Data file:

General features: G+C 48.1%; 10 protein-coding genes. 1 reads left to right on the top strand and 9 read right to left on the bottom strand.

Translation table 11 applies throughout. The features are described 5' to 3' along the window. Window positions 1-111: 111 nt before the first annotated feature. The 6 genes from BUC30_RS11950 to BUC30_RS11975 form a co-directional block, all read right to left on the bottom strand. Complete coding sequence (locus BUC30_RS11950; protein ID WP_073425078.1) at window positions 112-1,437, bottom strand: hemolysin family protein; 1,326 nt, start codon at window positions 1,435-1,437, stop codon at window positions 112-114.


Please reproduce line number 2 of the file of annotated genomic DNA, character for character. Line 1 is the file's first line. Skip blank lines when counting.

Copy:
Translation table 11 applies throughout. The features are described 5' to 3' along the window. Window positions 1-111: 111 nt before the first annotated feature. The 6 genes from BUC30_RS11950 to BUC30_RS11975 form a co-directional block, all read right to left on the bottom strand. Complete coding sequence (locus BUC30_RS11950; protein ID WP_073425078.1) at window positions 112-1,437, bottom strand: hemolysin family protein; 1,326 nt, start codon at window positions 1,435-1,437, stop codon at window positions 112-114.